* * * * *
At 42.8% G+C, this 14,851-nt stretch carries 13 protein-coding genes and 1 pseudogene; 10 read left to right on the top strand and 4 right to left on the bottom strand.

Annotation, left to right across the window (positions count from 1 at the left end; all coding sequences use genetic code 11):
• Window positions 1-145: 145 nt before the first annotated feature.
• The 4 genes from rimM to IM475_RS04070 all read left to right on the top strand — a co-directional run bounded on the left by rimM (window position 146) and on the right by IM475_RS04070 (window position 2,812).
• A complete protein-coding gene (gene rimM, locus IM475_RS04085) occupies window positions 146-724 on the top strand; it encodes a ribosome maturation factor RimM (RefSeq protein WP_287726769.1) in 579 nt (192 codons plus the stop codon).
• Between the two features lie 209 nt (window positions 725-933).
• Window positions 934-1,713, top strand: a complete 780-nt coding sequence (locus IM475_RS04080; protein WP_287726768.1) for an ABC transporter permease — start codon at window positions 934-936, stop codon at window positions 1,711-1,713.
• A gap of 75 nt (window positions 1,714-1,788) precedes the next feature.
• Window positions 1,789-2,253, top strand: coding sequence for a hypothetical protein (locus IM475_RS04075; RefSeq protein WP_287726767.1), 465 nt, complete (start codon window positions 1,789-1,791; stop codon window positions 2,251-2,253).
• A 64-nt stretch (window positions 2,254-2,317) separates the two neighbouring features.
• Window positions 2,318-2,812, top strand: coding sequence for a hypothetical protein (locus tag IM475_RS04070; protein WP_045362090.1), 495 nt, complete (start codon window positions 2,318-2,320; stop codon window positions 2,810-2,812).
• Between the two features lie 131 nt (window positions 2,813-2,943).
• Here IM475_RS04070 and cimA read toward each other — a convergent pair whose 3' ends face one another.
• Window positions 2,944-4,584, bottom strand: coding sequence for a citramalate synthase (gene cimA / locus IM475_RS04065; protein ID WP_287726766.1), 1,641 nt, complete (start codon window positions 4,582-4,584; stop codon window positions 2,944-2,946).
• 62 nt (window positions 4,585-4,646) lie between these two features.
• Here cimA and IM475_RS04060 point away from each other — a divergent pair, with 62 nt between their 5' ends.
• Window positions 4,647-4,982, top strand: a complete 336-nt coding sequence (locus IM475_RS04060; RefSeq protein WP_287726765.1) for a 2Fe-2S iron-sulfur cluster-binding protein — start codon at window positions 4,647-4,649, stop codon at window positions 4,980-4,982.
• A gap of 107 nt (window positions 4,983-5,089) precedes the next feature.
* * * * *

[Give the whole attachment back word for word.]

At 42.8% G+C, this 14,851-nt stretch carries 13 protein-coding genes and 1 pseudogene; 10 read left to right on the top strand and 4 right to left on the bottom strand.

Annotation, left to right across the window (positions count from 1 at the left end; all coding sequences use genetic code 11):
• Window positions 1-145: 145 nt before the first annotated feature.
• The 4 genes from rimM to IM475_RS04070 all read left to right on the top strand — a co-directional run bounded on the left by rimM (window position 146) and on the right by IM475_RS04070 (window position 2,812).
• A complete protein-coding gene (gene rimM, locus IM475_RS04085) occupies window positions 146-724 on the top strand; it encodes a ribosome maturation factor RimM (RefSeq protein WP_287726769.1) in 579 nt (192 codons plus the stop codon).
• Between the two features lie 209 nt (window positions 725-933).
• Window positions 934-1,713, top strand: a complete 780-nt coding sequence (locus IM475_RS04080; protein WP_287726768.1) for an ABC transporter permease — start codon at window positions 934-936, stop codon at window positions 1,711-1,713.
• A gap of 75 nt (window positions 1,714-1,788) precedes the next feature.
• Window positions 1,789-2,253, top strand: coding sequence for a hypothetical protein (locus IM475_RS04075; RefSeq protein WP_287726767.1), 465 nt, complete (start codon window positions 1,789-1,791; stop codon window positions 2,251-2,253).
• A 64-nt stretch (window positions 2,254-2,317) separates the two neighbouring features.
• Window positions 2,318-2,812, top strand: coding sequence for a hypothetical protein (locus tag IM475_RS04070; protein WP_045362090.1), 495 nt, complete (start codon window positions 2,318-2,320; stop codon window positions 2,810-2,812).
• Between the two features lie 131 nt (window positions 2,813-2,943).
• Here IM475_RS04070 and cimA read toward each other — a convergent pair whose 3' ends face one another.
• Window positions 2,944-4,584, bottom strand: coding sequence for a citramalate synthase (gene cimA / locus IM475_RS04065; protein ID WP_287726766.1), 1,641 nt, complete (start codon window positions 4,582-4,584; stop codon window positions 2,944-2,946).
• 62 nt (window positions 4,585-4,646) lie between these two features.
• Here cimA and IM475_RS04060 point away from each other — a divergent pair, with 62 nt between their 5' ends.
• Window positions 4,647-4,982, top strand: a complete 336-nt coding sequence (locus IM475_RS04060; RefSeq protein WP_287726765.1) for a 2Fe-2S iron-sulfur cluster-binding protein — start codon at window positions 4,647-4,649, stop codon at window positions 4,980-4,982.
• A gap of 107 nt (window positions 4,983-5,089) precedes the next feature.